It turns out almost everything I learned about early US History was wrong. Squanto–actually Tisquantum–was not just a friendly Indian who helped the Pilgrims plant corn and survive the winter. The “New World” was not a vast untamed wilderness, either. The civilizations that filled North and South America were much larger, far older, and more complex than historians realized.
Maybe history doesn’t change, but our understanding of it sure does. Charles C. Mann journeys through those places long ago and far away to reveal a clearer picture of what life may have been like in Before Columbus: The Americans of 1491 (Scholastic 2009). Historians and archaeologists hotly debate which version of history is accurate, and this book raises those interesting questions.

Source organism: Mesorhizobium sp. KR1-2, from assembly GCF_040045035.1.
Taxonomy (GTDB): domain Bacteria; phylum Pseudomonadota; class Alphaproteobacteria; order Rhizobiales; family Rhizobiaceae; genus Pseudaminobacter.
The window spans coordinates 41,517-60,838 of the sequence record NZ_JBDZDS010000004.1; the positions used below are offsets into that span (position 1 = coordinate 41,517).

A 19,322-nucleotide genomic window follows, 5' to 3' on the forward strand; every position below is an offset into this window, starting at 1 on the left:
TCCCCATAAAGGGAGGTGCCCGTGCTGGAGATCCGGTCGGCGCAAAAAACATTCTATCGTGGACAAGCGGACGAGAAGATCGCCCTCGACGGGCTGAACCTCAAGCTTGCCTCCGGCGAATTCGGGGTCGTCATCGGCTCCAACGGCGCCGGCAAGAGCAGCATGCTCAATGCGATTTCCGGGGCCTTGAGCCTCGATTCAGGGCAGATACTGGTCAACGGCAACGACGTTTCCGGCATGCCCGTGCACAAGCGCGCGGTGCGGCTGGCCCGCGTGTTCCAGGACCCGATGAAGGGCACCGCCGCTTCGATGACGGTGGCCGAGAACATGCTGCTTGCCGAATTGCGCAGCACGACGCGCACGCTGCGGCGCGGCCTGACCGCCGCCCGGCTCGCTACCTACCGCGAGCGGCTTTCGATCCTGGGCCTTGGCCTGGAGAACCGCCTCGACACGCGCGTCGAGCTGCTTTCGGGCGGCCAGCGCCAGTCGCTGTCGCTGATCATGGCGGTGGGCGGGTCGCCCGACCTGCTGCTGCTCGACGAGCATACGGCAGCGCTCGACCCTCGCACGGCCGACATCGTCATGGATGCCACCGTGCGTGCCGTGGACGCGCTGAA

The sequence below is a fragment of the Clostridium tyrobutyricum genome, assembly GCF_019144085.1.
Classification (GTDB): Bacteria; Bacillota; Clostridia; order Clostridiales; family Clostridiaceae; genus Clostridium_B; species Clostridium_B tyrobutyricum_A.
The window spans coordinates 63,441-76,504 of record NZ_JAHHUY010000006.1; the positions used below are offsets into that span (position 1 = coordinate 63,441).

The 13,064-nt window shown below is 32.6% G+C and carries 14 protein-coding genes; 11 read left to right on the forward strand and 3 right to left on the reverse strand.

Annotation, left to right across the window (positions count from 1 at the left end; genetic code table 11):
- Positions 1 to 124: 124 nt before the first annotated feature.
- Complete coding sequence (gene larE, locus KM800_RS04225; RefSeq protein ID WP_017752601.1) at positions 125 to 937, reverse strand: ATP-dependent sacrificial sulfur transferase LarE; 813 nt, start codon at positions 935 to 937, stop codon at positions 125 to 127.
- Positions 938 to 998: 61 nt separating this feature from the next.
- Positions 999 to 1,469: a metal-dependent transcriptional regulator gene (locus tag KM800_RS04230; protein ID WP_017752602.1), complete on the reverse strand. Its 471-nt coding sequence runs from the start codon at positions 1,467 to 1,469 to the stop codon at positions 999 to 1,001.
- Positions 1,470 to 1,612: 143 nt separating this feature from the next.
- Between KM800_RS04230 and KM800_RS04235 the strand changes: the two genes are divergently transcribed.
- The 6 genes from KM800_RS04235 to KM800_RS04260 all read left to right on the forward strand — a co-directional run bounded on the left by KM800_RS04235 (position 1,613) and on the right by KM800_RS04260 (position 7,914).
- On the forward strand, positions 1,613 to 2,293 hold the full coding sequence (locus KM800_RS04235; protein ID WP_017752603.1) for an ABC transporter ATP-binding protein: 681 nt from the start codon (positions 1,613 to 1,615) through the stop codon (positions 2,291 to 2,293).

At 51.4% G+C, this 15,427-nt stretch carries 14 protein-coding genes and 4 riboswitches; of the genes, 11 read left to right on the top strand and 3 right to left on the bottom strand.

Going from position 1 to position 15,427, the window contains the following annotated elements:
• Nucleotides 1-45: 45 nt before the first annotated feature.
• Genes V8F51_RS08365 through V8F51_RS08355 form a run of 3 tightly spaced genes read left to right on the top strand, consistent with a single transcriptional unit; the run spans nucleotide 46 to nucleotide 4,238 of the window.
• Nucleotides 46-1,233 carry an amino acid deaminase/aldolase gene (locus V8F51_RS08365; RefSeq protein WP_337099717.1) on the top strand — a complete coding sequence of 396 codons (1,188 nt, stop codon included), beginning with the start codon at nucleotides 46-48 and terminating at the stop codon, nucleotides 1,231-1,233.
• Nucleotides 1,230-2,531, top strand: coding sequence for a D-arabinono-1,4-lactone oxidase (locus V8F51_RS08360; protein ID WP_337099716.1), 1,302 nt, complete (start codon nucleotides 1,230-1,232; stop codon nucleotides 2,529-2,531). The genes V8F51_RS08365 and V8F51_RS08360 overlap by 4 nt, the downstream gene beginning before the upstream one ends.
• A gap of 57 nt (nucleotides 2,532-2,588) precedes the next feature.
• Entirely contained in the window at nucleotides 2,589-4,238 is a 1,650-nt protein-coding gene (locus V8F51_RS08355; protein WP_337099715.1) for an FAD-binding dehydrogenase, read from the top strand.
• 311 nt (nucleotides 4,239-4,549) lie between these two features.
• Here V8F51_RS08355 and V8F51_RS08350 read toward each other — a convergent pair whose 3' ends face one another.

If more nonfiction was written in such an engaging manner as this is, I’d definitely become a fan. In fact, I’ve already read excerpts of 1491 (the grown up version) on Mann’s website and want more. This YA version is packed with pictures and photos as well as astounding facts and stories. Sidebars raise–and offer possible answers–to intriguing questions such as Too Many Mummies? or Why No Wheels?
Mann starts with one of the best-known stories our our country’s beginnings–the Pilgrims–and explains why the simple school version is not nearly enough. The real deal is much more interesting as well, whether Mann is exploring the history of the Pilgrims or the Maya or Inca or other ancient civilizations. This book goes well with one of last year’s Young Hoosier nominees: Who Was First: Discovering the Americas by Russell Freedman.